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Lets say we have an average of one page fault every 20,000,000 instructions, a normal instruction takes 2 nanoseconds, and a page fault causes the instruction to take an additional 10 milliseconds. What is the average instruction time, taking page faults into account?

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seem like a homework? –  Aziz May 25 '09 at 22:47
Sounds like homework to me. –  Noldorin May 25 '09 at 22:47
Someone needed to ask this question here? Really? –  Paul Sonier May 25 '09 at 22:49
There is a FAQ entry on the "Homework" problem. No clear consensus last time I looked. –  dmckee May 25 '09 at 23:01
I just found it: The majority opinion includes "Try to give suggestions that will lead the asker in the correct direction rather than providing a ready-made answer." –  ChrisW May 25 '09 at 23:04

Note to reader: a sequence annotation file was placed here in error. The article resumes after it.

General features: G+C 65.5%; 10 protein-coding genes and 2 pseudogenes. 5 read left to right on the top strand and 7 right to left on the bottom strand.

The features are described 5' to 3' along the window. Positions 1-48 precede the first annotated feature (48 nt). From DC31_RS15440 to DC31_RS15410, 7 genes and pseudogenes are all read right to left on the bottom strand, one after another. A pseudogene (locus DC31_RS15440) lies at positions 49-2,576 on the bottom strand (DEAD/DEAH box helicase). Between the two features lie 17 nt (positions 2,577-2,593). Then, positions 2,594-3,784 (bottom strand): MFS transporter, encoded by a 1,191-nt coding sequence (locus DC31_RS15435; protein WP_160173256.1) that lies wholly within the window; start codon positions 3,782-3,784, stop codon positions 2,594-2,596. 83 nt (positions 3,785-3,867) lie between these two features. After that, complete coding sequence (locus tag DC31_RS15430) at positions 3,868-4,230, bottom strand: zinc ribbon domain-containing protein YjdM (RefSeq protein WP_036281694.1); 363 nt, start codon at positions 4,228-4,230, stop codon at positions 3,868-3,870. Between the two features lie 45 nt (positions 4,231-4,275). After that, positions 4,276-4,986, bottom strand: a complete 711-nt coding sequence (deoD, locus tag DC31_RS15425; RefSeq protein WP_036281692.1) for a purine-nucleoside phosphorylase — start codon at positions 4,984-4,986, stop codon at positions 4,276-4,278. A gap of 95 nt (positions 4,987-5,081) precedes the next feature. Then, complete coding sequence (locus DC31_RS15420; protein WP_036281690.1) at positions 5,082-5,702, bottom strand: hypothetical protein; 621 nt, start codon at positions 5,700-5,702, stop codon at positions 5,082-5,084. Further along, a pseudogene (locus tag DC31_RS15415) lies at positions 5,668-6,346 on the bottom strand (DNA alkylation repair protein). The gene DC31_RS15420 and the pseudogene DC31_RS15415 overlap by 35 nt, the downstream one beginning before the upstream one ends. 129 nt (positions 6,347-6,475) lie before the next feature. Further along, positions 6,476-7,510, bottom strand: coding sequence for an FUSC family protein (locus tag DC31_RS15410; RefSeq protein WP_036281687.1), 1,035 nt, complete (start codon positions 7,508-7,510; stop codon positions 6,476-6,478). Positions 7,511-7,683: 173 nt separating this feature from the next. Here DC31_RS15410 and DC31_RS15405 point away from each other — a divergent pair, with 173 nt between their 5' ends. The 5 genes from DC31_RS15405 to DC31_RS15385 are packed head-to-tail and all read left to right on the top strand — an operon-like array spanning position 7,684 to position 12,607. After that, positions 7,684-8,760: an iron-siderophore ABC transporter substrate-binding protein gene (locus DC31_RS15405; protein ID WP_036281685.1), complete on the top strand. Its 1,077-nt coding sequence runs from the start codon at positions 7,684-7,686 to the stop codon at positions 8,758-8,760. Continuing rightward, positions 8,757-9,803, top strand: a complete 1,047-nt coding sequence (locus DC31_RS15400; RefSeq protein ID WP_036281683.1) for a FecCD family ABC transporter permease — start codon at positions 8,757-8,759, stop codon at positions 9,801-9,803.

4 Answers 4

up vote 2 down vote accepted

20,000,000 instructions, one of them will page-fault

Therefore, the 20,000,000 instructions will take

  (2 nanoseconds * 20,000,000) + 10 milliseconds

get the result (which is the total time for 20,000,000 instructions), and divide it by the number of instructions to get the time-per-instruction.

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2.5 nanoseconds? Pretty simple arithmetic, I guess.

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What is the average instruction time, taking page faults into account?

The average instruction time is the total time, divided by the number of instructions.

So: what's the total time for 20,000,000 instructions?

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If 1 in 20,000,000 instructions causes a page fault then you have a page fault rate of:

Page Fault Rate = (1/20000000)

You can then calculate your average time per instruction:

Average Time = (1 - Page Fault Rate) * 2 ns + (Page Fault Rate * 10 ms)

Comes to 2.5 ns / instruction

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